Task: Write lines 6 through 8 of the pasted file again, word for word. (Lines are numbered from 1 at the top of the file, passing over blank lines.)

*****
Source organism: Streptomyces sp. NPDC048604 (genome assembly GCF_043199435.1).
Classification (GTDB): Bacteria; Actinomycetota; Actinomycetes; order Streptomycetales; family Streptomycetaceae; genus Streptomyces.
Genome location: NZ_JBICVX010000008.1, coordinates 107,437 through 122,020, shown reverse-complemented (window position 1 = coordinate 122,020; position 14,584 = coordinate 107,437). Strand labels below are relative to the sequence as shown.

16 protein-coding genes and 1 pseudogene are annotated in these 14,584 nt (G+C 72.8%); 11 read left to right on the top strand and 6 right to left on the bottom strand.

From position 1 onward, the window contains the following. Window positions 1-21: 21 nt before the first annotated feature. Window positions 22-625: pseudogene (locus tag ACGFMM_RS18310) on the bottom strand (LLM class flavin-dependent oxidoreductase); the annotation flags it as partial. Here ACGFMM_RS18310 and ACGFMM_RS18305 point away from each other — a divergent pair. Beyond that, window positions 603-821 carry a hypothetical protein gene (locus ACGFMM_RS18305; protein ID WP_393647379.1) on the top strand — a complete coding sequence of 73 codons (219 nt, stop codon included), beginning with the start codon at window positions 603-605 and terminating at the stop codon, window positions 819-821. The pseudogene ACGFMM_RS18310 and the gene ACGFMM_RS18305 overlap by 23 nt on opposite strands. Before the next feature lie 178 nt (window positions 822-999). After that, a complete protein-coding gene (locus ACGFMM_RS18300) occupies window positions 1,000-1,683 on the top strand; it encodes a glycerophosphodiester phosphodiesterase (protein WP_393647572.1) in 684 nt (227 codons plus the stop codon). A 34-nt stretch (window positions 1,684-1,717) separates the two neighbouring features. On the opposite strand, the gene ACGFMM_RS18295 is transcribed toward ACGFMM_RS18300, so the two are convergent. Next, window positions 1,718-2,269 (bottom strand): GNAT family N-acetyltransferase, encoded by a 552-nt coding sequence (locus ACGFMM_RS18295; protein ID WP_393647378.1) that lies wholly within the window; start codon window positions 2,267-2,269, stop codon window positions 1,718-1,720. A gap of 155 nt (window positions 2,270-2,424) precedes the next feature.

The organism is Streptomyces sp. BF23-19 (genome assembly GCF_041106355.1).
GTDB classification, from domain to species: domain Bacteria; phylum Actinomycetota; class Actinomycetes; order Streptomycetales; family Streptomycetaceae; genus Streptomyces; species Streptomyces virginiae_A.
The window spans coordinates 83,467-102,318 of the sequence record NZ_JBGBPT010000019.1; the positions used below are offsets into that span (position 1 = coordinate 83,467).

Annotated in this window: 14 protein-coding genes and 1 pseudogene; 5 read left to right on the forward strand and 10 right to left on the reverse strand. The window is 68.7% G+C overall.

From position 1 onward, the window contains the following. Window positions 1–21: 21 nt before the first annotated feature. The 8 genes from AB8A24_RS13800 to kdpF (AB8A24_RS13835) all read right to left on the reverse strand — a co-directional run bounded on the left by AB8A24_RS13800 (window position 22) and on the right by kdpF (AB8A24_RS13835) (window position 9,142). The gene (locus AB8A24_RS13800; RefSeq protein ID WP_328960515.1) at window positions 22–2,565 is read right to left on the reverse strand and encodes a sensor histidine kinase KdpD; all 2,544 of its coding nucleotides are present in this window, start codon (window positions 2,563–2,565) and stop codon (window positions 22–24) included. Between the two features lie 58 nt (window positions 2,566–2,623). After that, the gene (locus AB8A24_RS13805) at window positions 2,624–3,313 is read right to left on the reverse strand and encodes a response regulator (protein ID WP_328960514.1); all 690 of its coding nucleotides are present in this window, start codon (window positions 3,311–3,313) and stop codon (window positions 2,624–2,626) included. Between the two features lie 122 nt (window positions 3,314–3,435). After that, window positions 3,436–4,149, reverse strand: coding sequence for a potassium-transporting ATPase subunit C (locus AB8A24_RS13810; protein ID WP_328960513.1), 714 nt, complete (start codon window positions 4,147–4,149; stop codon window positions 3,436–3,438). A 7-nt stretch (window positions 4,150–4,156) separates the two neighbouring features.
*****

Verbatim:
The organism is Streptomyces sp. BF23-19 (genome assembly GCF_041106355.1).
GTDB classification, from domain to species: domain Bacteria; phylum Actinomycetota; class Actinomycetes; order Streptomycetales; family Streptomycetaceae; genus Streptomyces; species Streptomyces virginiae_A.
The window spans coordinates 83,467-102,318 of the sequence record NZ_JBGBPT010000019.1; the positions used below are offsets into that span (position 1 = coordinate 83,467).